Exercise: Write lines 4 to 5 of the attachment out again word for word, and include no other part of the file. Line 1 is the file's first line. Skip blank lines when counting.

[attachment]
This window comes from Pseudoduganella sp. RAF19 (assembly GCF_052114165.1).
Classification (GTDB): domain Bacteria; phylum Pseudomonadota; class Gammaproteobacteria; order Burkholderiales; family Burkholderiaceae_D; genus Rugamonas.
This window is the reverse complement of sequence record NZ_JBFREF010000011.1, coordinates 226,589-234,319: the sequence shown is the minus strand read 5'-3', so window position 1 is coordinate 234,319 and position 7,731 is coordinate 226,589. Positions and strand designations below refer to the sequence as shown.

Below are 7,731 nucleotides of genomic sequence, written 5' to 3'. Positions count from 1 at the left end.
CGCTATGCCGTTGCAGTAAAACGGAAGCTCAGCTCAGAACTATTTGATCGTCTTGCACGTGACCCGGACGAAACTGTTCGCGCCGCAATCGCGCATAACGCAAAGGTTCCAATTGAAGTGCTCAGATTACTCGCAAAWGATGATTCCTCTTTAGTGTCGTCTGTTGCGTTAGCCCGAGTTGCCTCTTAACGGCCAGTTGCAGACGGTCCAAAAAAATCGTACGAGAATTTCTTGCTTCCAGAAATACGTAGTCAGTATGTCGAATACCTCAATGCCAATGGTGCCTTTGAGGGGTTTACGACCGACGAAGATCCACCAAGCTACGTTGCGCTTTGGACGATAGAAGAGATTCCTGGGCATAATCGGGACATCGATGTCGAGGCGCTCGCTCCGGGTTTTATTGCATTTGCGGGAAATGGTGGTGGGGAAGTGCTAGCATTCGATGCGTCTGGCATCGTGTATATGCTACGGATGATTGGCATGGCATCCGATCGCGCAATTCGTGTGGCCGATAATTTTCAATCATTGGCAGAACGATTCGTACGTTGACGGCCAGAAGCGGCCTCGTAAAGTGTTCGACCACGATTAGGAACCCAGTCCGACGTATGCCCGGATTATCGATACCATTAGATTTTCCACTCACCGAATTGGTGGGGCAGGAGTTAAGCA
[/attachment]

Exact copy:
Below are 7,731 nucleotides of genomic sequence, written 5' to 3'. Positions count from 1 at the left end.
CGCTATGCCGTTGCAGTAAAACGGAAGCTCAGCTCAGAACTATTTGATCGTCTTGCACGTGACCCGGACGAAACTGTTCGCGCCGCAATCGCGCATAACGCAAAGGTTCCAATTGAAGTGCTCAGATTACTCGCAAAWGATGATTCCTCTTTAGTGTCGTCTGTTGCGTTAGCCCGAGTTGCCTCTTAACGGCCAGTTGCAGACGGTCCAAAAAAATCGTACGAGAATTTCTTGCTTCCAGAAATACGTAGTCAGTATGTCGAATACCTCAATGCCAATGGTGCCTTTGAGGGGTTTACGACCGACGAAGATCCACCAAGCTACGTTGCGCTTTGGACGATAGAAGAGATTCCTGGGCATAATCGGGACATCGATGTCGAGGCGCTCGCTCCGGGTTTTATTGCATTTGCGGGAAATGGTGGTGGGGAAGTGCTAGCATTCGATGCGTCTGGCATCGTGTATATGCTACGGATGATTGGCATGGCATCCGATCGCGCAATTCGTGTGGCCGATAATTTTCAATCATTGGCAGAACGATTCGTACGTTGACGGCCAGAAGCGGCCTCGTAAAGTGTTCGACCACGATTAGGAACCCAGTCCGACGTATGCCCGGATTATCGATACCATTAGATTTTCCACTCACCGAATTGGTGGGGCAGGAGTTAAGCA